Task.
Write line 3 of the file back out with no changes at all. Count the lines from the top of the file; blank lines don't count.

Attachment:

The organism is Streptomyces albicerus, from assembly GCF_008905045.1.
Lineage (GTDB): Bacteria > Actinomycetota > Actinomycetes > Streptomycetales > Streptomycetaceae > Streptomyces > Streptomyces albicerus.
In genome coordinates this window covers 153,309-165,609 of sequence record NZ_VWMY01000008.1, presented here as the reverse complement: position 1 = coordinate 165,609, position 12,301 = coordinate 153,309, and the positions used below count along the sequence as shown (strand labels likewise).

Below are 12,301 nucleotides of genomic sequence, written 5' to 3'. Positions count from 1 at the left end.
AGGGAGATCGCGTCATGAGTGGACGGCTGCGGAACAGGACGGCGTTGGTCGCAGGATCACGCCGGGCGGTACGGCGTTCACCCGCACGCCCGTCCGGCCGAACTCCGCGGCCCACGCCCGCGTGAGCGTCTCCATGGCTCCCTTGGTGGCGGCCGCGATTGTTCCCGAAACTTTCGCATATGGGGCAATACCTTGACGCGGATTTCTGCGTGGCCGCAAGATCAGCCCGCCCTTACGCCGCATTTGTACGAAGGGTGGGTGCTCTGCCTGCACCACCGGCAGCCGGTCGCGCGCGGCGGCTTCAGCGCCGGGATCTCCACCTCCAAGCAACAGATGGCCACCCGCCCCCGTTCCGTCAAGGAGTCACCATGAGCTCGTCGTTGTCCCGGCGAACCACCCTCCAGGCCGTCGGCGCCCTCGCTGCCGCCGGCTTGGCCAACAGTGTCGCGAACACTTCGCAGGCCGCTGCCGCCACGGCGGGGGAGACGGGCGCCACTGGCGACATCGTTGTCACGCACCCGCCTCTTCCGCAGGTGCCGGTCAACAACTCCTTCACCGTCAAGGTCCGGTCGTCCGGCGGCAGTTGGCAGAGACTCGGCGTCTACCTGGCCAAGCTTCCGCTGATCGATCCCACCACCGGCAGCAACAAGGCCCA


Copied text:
In genome coordinates this window covers 153,309-165,609 of sequence record NZ_VWMY01000008.1, presented here as the reverse complement: position 1 = coordinate 165,609, position 12,301 = coordinate 153,309, and the positions used below count along the sequence as shown (strand labels likewise).